Mr Rushdie is on to his fourth (or is it fifth?) wife and has, as the expression goes, played the field. One or two of his previous marriages have ended in ugly public brawls. Meanwhile, gossip columns of the British and American press were forever linking him to celebrity white women. We were told he had a glad eye; it was not in his nature to be a one-woman man. Enter Padma Lakshmi.
Now consider Vidia Naipaul. Sir Vidia has always been rather keen on women and sex, but was determined not to spend too much time in the pursuit. He confessed he preferred prostitutes because time for both the sex worker and this writer was critical. Naipaul's former literary editor, Diana Athill, tells a lovely story of how Sir Vidia asked her if she knew any "fast girls" so that he could get over the "business" quickly.
Enter Punjabi Nadira Alvi from Lahore. She too has transformed the "prickly" Nobel laureate and beautifully domesticated him. Sir Vidia's proudest possession currently is not the Nobel medal, but Augustus, his cat, who he spoils and engages in long existential conversations. My wife and I have an abiding memory of the Naipauls. We had taken them out for dinner and late at night dropped them at their hotel. Nadira had lovingly wrapped her arm around the man, who reportedly has a Brahminical dislike of touching people, and together they passed through the revolving door, the very picture of a happy, devoted and contented couple.
So, I am back to my original question: what is it about Indian and Pakistani women that tames the most awesomely gifted, ferocious, promiscuous and difficult of men? I don't have a clue, but if you have any ideas, I'd love to hear them.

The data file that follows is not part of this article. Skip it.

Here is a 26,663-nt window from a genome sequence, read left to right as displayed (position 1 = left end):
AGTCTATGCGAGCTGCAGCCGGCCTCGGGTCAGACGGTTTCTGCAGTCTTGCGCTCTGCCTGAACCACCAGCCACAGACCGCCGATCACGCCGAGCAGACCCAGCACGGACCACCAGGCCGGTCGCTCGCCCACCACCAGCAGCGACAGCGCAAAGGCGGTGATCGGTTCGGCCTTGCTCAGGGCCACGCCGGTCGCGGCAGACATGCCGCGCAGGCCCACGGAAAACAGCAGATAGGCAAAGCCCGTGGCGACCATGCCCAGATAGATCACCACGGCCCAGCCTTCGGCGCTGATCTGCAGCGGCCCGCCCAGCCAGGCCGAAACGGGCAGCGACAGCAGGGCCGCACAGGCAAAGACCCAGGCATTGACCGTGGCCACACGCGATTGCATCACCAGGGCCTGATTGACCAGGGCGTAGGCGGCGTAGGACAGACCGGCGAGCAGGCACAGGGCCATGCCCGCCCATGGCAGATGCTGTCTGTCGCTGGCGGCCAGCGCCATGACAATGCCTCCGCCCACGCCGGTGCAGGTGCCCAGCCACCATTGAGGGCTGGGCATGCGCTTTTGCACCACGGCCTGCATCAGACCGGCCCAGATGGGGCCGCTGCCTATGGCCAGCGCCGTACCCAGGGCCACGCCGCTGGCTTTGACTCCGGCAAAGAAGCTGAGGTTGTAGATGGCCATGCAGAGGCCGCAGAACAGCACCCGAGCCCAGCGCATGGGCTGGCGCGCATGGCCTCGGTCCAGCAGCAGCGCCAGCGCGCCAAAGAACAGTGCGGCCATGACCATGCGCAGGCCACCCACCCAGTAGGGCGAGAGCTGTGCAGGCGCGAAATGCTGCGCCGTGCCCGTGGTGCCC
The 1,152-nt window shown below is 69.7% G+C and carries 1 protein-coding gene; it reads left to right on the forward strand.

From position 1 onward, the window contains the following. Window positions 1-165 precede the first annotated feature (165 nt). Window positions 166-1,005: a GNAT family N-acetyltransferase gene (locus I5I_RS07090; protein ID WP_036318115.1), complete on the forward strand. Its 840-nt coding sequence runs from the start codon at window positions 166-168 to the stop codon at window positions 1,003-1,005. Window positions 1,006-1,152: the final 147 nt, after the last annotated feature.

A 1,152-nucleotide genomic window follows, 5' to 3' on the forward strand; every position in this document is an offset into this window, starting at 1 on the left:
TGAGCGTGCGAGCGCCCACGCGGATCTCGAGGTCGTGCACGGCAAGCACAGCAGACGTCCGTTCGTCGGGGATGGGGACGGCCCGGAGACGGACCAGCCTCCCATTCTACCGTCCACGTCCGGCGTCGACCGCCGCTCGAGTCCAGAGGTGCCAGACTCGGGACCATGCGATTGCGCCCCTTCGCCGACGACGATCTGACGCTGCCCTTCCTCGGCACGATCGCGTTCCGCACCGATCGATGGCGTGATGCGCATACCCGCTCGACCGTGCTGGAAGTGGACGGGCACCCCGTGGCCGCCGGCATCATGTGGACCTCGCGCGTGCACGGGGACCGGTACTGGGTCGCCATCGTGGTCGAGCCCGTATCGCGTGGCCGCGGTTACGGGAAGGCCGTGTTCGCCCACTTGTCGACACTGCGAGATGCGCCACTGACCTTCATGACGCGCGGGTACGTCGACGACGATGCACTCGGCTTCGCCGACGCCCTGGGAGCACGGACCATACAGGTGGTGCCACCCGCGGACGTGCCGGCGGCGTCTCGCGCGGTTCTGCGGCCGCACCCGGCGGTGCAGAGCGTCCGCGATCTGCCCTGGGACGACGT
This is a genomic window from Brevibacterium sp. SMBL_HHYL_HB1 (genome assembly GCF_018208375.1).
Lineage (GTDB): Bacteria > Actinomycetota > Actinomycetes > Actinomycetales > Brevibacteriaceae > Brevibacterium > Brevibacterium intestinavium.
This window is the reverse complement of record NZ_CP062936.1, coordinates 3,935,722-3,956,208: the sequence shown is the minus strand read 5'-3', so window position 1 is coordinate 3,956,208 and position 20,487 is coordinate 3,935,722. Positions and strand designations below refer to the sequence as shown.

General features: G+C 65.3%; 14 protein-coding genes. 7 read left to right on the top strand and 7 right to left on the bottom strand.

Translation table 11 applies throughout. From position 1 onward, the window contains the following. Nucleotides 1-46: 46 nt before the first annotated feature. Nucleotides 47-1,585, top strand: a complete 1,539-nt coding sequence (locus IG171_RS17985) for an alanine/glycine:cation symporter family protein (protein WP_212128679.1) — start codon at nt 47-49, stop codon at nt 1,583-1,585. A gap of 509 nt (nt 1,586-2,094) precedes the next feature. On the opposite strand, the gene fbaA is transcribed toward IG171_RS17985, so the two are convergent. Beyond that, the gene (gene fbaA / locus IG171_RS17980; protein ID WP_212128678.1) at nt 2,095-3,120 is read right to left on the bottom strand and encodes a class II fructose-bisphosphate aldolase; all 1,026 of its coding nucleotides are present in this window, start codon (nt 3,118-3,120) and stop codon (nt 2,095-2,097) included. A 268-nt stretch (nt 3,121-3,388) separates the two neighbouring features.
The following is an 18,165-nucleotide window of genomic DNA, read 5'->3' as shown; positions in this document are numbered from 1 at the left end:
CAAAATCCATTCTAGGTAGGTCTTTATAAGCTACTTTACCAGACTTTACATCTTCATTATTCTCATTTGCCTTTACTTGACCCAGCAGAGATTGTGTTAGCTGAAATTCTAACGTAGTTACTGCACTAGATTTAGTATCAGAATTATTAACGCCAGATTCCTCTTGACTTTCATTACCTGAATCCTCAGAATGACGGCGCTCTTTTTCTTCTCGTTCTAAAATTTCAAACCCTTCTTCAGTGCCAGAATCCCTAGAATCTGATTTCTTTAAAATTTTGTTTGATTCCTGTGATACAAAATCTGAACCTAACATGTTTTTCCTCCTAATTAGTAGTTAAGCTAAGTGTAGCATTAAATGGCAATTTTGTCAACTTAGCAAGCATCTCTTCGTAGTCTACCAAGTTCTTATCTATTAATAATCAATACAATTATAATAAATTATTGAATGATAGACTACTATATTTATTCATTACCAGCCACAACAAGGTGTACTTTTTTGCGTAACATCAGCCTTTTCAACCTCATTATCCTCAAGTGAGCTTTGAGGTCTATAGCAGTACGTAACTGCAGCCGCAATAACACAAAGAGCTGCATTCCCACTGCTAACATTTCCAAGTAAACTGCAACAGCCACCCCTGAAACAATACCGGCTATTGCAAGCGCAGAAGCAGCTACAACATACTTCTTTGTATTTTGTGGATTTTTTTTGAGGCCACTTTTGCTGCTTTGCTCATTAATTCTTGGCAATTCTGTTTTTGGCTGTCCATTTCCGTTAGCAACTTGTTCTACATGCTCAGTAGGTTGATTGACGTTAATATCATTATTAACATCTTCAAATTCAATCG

Another reason why you should switch off the idiot box and regularly read Outlook.
The truth is that Ms Bharati was livid when Outlook Saptahik printed the secret letter and had a few furious words with our Bhopal correspondent who had managed to obtain it. "You have stabbed me in the back," she told him. Of course, one could argue that even her anger at the leak was feigned, but that would be giving Uma too much credit for hatching dark conspiracies. For all her histrionic faults, Uma Bharati does not have half the guile and news-management skills of her illustrious opponents.
Rushdie, whose new novel is out next September, said to me as I left, "You owe me one." When his long-awaited tome comes out, I won't be giving it to Pankaj Mishra to review. Neither will I offer it to Sir Vidia who anyway does not dirty his hands these days with book-reviewing of any kind.
Thank you to all those who have taken the trouble to read the article and share their thoughts. Out of the arguments made here, there are two that perhaps need answering. So here they go.
1. The first part of the article compares outcomes (relative percentages of population of the religions concerned) irrespective of the process that led to those outcomes - whether immigration, relatively faster population growth or conversions. This was for two reasons. One, to put the figure of 2.3 per cent in "numerical perspective", as the article itself explained. The second reason was that outcomes are ultimately what the crux of debate is about. The rest of the article in any case dealt with process - or conversions in this case, from both a contemporary and historical perspective.
2. Some commenters have tried to cast doubts on the reliability of Census 2001. Those who do this should bear in mind that Census 2001 was conducted by a BJP government. Considering the extreme importance that BJP gives to this issue, it would be reasonable to expect that IF it had perceived a problem with the methodology that was distorting the numbers, it would have fixed it. As the article mentioned, BJP or BJP-supported governments have been in power for 10 of the last 40 years, or about a quarter of the time, and the only reasonable conclusion one can arrive at is that any misreporting of numbers, real or perceived, would be marginal and hence, not of importance.
To all other arguments made, my answer is the following: Please read the article again, with particular focus on the quotations of Vivekananda and Monier Williams, and the history of the missionary efforts in Bengal and their outcome.
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